Title: This Monstrous Thing
Author: Mackenzi Lee
Upcoming Release Date: September 22, 2015
Synopsis: In 1818 Geneva, men built with clockwork parts live hidden away from society, cared for only by illegal mechanics called Shadow Boys. Two years ago, Shadow Boy Alasdair Finch’s life shattered to bits.
His brother, Oliver—dead.
His sweetheart, Mary—gone.
His chance to break free of Geneva—lost.
Heart-broken and desperate, Alasdair does the unthinkable: He brings Oliver back from the dead.
But putting back together a broken life is more difficult than mending bones and adding clockwork pieces. Oliver returns more monster than man, and Alasdair’s horror further damages the already troubled relationship.
Then comes the publication of Frankenstein and the city intensifies its search for Shadow Boys, aiming to discover the real life doctor and his monster. Alasdair finds refuge with his idol, the brilliant Dr. Geisler, who may offer him a way to escape the dangerous present and his guilt-ridden past, but at a horrible price only Oliver can pay…
Review: This book was so much more than I expected! I LOVED it! It was heavier than I thought it would be, in subject matter considering I read this on my kindle. It started as a slow read, but I really got into it. The long chapters made me want to make sure I'd finish the whole chapter in one sitting. Between chapters, the book just kept coming up in my thoughts. This book was a thinker.
This book presents so many interesting questions of humanity. It definitely is a spiritual sequel to Mary Shelley's Frankenstein. Speaking of the semi-source material, it is handled in such a unique way. The book and Mary Shelley both come into play within the story in interesting ways. I don't want to spoil too much, but I loved the way this book presented an alternate version of 1818 Geneva. The more you are familiar with both Mary Shelley and her famous book, the more I think you'll enjoy this. Although, I don't think it's necessary.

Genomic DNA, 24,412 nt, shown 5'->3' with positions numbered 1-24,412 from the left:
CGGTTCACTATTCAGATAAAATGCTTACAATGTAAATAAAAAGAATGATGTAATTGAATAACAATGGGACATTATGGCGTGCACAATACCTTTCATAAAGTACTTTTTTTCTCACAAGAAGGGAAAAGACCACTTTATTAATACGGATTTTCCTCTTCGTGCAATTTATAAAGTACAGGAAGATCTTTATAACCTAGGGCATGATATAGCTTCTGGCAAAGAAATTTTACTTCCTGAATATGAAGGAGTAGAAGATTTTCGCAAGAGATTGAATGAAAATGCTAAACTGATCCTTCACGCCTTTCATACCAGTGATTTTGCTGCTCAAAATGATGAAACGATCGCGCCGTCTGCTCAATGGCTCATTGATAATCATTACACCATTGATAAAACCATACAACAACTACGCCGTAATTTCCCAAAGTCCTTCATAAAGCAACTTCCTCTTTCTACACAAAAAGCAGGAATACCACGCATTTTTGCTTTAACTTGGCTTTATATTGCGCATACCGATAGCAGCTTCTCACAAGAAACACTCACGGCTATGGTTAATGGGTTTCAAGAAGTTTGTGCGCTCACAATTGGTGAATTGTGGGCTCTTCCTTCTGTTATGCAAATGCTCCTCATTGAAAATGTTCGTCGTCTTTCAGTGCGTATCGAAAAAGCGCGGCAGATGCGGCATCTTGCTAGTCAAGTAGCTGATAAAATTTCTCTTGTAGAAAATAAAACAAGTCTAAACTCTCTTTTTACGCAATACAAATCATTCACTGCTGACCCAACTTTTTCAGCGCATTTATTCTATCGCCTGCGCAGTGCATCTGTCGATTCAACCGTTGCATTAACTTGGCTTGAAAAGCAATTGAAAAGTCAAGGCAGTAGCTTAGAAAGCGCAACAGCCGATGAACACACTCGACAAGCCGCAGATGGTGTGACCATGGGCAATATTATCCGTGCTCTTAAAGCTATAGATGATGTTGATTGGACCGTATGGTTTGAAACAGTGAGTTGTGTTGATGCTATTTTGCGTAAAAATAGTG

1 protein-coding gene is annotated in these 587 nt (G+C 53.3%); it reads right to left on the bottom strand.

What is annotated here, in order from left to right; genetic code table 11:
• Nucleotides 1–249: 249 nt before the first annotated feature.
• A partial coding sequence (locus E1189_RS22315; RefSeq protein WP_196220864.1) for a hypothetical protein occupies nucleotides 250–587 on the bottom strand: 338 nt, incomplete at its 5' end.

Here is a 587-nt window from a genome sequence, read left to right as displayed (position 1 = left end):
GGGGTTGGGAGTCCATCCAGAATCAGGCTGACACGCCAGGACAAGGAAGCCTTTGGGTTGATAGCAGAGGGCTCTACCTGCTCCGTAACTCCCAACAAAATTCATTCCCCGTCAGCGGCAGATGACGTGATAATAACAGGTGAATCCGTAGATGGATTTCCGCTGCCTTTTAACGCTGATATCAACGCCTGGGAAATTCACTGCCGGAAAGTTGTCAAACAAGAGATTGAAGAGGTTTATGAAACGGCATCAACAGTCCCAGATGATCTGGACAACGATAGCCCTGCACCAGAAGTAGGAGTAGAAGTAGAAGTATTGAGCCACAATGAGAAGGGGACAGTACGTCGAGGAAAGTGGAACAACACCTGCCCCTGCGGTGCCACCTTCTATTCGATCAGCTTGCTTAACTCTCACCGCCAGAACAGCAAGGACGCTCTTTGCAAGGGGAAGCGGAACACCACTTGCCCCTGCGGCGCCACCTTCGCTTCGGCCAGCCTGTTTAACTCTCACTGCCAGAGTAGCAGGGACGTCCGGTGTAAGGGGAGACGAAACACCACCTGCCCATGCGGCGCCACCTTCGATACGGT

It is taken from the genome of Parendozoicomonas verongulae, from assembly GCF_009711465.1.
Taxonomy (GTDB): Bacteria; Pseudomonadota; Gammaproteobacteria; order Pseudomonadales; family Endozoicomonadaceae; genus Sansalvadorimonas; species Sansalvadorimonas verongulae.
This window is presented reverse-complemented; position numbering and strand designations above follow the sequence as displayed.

There are wonderful steampunk aspects of this book, but it is done in a very realistic way. There aren't outrageous contraptions at every corner of the world, but the science present is more advanced than modern science. The political and social world created by merging this technology with the early 19th century makes for a complicated and interesting world.
Some of the topics this book addresses include what it means to be human, what defines a monster, the feelings one has for their creator as well as the feelings a creator has for their creation, the many ways literature can be interpreted, responsibilities and attachments as burdens that hold one back and the freedom that may come when they no longer exist, the concept of possession once art has been released into the world, and more! There are a lot of great topics in this book. I almost wish I had read this as part of a book club so I could have had a glass of wine and discussed this book with fellow readers.
I really enjoyed the clockwork imagery in this novel. The clock tower is very cool. The merging of mechanical and organic also leads to some really great mental images.
I really, really enjoyed this book. It started out slow, but the meat of the book was substantial. Each chapter was a meal that kept me full until I sat down to read the next one. I give this book a 5/5 and will definitely be looking for more from Mackenzi Lee. You MUST follow her on social media! Her twitter is @themackenzilee. She also has a youtube channel!!!